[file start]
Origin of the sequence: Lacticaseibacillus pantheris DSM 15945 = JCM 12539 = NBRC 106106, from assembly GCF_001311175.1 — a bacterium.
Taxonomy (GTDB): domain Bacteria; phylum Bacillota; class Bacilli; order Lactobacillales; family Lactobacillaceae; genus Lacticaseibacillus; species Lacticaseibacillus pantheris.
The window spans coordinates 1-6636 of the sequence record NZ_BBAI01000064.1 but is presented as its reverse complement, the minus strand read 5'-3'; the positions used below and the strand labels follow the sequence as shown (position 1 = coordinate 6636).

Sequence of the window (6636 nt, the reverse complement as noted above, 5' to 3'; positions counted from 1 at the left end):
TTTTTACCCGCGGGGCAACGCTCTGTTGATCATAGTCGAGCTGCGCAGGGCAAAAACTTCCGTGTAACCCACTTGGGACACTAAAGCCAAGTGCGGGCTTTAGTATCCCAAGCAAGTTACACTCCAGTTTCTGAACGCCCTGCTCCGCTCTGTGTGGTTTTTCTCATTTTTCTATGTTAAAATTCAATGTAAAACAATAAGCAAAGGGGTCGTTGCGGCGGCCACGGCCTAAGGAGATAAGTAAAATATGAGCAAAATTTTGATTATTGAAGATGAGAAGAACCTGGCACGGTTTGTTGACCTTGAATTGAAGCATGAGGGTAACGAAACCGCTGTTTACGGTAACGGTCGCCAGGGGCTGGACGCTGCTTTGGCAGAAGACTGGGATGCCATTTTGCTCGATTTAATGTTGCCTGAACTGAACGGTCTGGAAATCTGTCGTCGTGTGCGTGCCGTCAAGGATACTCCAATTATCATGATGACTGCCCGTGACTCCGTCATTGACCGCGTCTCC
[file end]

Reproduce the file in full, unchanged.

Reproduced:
Origin of the sequence: Lacticaseibacillus pantheris DSM 15945 = JCM 12539 = NBRC 106106, from assembly GCF_001311175.1 — a bacterium.
Taxonomy (GTDB): domain Bacteria; phylum Bacillota; class Bacilli; order Lactobacillales; family Lactobacillaceae; genus Lacticaseibacillus; species Lacticaseibacillus pantheris.
The window spans coordinates 1-6636 of the sequence record NZ_BBAI01000064.1 but is presented as its reverse complement, the minus strand read 5'-3'; the positions used below and the strand labels follow the sequence as shown (position 1 = coordinate 6636).

Sequence of the window (6636 nt, the reverse complement as noted above, 5' to 3'; positions counted from 1 at the left end):
TTTTTACCCGCGGGGCAACGCTCTGTTGATCATAGTCGAGCTGCGCAGGGCAAAAACTTCCGTGTAACCCACTTGGGACACTAAAGCCAAGTGCGGGCTTTAGTATCCCAAGCAAGTTACACTCCAGTTTCTGAACGCCCTGCTCCGCTCTGTGTGGTTTTTCTCATTTTTCTATGTTAAAATTCAATGTAAAACAATAAGCAAAGGGGTCGTTGCGGCGGCCACGGCCTAAGGAGATAAGTAAAATATGAGCAAAATTTTGATTATTGAAGATGAGAAGAACCTGGCACGGTTTGTTGACCTTGAATTGAAGCATGAGGGTAACGAAACCGCTGTTTACGGTAACGGTCGCCAGGGGCTGGACGCTGCTTTGGCAGAAGACTGGGATGCCATTTTGCTCGATTTAATGTTGCCTGAACTGAACGGTCTGGAAATCTGTCGTCGTGTGCGTGCCGTCAAGGATACTCCAATTATCATGATGACTGCCCGTGACTCCGTCATTGACCGCGTCTCC